Another One Beats the Chair

Julia Maude Lowther

Continuing with our review of women who seemed to get special treatment by the courts simply because of their gender, let’s consider the case Julia Maude Lowther of Ashtabula, Ohio, a 23-year-old single mother who killed her lover’s wife in 1930. She was sentenced to die by electrocution, something Ohio had only done one time before.
Julia was luckier than her lover, 28-year-old Tilby Smith. Her “hot Indian blood” (she was one-quarter Native American) managed to save her from being Ohio’s first woman to die in the electric chair. Tilby ended up frying while Julia enjoyed a better fate.
There isn’t anything in the court records that indicate Clara Smith, mother of two, was anything other than a person for whom Tilby’s love had waned. She was a homemaker with no wealth that would make her better dead than alive. When all was said and done, it just appeared that Tilby liked or loved or was besotted with Julia more than he was with the mother of his children. Most likely he was swept up in the intensity of a new affair, because Tilby and Julia had known each other just 10 days when the murder occurred.
The night of May 29, 1930 was colder than normal thanks to a steady rain that was falling throughout Ashtabula County, Ohio. It was just about 9 p.m. when Tilby put the absolutely awful and too common “unknown gunmen killed my spouse but left me alive” plan into effect.
He told authorities that the couple had been driving along with their two young children when the truck was blocked by two men who stepped out into the rutted dirt road. The men demanded the Smiths turn over whatever money they were carrying. Tilby said Clara told the men that they had no money, so the gunman standing on the driver’s side of the truck told them to turn over any jewelry. Again, Clara said they had none.
As Tilby leaned down inside the cab looking for a weapon of any sort, the gunman on the driver’s side fired, striking Clara, he said. The robbers, panicked by the apparent murder, then fled. Tilby told Sheriff Frank Sheldon that he grabbed the two crying children, carried them about a quarter-mile back to his brother’s service station and reported the murder.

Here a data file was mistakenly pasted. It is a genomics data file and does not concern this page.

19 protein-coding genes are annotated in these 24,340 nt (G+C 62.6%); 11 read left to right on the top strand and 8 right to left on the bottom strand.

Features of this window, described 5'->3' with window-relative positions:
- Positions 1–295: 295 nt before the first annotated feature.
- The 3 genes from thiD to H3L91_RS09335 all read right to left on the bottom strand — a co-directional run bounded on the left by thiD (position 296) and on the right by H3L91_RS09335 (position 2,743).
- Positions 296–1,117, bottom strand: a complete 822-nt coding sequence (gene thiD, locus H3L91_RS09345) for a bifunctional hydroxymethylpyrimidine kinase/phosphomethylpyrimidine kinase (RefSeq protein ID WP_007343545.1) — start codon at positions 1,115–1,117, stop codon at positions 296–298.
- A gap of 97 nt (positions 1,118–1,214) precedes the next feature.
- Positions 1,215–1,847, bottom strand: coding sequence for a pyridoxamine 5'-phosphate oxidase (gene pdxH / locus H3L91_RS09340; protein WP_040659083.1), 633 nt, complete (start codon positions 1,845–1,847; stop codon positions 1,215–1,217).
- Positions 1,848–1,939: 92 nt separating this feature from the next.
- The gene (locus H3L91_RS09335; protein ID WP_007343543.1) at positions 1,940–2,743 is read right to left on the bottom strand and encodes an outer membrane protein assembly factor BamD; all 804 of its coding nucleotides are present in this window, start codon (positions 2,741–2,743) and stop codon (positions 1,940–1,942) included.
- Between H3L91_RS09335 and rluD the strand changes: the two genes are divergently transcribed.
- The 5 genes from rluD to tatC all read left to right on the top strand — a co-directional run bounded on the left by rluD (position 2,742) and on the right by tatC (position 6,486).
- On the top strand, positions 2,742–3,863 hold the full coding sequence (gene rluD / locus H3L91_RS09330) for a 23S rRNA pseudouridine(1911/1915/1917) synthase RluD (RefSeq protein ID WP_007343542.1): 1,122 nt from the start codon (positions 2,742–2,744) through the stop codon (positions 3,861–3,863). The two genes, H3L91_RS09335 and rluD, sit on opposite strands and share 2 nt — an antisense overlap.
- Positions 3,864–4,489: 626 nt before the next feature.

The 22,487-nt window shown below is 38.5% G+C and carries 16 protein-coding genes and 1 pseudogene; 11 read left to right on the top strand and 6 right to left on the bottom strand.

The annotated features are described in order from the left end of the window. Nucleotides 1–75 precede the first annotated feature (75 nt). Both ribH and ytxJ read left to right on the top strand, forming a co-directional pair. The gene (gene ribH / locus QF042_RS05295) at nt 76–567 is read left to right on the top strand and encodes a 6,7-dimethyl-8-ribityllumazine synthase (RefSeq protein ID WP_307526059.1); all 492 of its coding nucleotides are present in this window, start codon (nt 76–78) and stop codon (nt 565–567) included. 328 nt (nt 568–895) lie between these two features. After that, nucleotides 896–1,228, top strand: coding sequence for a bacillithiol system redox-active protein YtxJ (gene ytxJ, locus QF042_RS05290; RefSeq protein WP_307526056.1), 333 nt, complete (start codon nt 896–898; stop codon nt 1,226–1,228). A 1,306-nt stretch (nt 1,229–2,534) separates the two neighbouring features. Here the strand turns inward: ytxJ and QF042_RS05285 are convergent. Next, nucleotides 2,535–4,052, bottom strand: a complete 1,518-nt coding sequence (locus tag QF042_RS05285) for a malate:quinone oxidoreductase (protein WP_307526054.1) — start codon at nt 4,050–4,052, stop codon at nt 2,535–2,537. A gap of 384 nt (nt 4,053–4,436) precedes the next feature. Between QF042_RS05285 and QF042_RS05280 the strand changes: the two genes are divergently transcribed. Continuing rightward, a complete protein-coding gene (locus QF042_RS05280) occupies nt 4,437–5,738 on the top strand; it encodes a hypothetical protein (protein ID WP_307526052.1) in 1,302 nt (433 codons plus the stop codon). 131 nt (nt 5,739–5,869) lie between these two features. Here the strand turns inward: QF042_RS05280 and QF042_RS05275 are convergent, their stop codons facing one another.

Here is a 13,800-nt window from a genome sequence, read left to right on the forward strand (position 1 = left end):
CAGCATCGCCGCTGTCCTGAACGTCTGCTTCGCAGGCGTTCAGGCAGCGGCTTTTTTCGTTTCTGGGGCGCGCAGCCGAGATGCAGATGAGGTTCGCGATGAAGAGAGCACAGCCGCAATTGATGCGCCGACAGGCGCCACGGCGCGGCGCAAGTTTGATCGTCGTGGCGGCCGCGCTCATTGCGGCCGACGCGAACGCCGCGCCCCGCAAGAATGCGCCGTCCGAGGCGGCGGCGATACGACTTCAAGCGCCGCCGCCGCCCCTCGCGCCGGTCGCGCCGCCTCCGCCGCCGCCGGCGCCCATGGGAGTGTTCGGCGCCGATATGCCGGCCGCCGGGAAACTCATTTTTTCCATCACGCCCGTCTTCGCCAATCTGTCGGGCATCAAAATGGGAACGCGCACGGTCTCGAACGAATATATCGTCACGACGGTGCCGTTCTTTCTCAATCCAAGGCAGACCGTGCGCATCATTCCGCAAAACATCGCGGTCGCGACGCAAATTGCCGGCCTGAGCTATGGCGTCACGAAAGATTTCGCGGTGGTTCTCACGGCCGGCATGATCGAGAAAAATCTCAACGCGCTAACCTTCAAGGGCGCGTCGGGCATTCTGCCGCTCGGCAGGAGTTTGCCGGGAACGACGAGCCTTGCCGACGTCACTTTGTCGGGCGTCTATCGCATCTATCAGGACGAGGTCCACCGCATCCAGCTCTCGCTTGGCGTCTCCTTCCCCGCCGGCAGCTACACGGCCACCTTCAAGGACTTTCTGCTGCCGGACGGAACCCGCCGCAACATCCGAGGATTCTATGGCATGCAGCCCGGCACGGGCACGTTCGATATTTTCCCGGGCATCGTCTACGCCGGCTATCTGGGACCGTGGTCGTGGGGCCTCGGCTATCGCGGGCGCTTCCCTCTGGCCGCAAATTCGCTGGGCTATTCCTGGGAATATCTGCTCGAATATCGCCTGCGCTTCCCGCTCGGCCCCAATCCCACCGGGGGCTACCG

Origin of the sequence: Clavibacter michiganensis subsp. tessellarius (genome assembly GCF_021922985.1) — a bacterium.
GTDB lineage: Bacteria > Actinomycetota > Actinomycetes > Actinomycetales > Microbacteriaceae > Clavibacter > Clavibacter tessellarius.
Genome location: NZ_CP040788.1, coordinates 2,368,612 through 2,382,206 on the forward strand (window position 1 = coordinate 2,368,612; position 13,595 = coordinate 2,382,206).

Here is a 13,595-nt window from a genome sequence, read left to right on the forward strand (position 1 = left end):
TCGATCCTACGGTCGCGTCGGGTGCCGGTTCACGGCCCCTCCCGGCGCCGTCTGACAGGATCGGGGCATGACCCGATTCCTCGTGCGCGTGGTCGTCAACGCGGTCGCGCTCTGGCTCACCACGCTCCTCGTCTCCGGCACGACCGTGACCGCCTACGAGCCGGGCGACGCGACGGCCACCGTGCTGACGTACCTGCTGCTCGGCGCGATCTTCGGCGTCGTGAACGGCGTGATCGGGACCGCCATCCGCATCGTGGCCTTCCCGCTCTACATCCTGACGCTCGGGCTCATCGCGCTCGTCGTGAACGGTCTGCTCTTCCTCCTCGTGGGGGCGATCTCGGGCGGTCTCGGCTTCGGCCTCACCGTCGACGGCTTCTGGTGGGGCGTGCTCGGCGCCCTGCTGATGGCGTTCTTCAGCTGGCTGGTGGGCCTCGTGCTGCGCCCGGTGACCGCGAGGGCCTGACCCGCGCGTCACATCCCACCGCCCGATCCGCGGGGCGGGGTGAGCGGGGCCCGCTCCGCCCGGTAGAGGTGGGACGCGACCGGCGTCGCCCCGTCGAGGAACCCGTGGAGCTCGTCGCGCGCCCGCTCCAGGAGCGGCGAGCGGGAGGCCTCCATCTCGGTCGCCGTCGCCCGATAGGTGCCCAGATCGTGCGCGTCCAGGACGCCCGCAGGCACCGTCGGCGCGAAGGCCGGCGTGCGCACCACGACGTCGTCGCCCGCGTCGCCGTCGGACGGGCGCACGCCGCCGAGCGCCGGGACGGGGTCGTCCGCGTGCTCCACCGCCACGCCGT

Tilby SmithSheldon took Tilby back to the scene where the odd-job hauler put on a solid performance as the husband of a murdered wife. Weeping, he tried to clear the clotted blood from her hair and kissed her lips several times.
There were few clues at the scene thanks to the rain which had been falling all day. Even so, the sheriff was sure there should have at least been wheel ruts from the car Tilby said the men had parked nearby. Instead there were none. Sheldon and his men began casing the area and soon located a set of women’s footprints near a culvert. A continued search turned up a pair of women’s rubbers, which Sheldon took back to the police station where Tilby was awaiting an interview.
For five hours Tilby stuck to the story about the two holdup men before Sheldon showed him the rubbers. Tilby quickly changed tack and for the first time mentioned that there was another woman in his life. He called her Marie and said that was all he knew about her — except that she was married as well.
Tilby kept his story simple, telling Sheldon and Prosecutor Howard Nazor he met Marie “a few weeks ago” and that they spent time together riding around in his truck. Then he blamed the entire thing on “Marie’s furious jealousy.”
During one of the rides “Marie” saw Tilby’s .32-caliber revolver and had stolen the gun, he claimed. Then earlier that night she confronted the Smiths during their drive and killed Clara.
The story seemed plausible, but one of the sheriff’s deputies recalled seeing Julia Maude Lowther earlier in the evening walking along a road near the murder scene.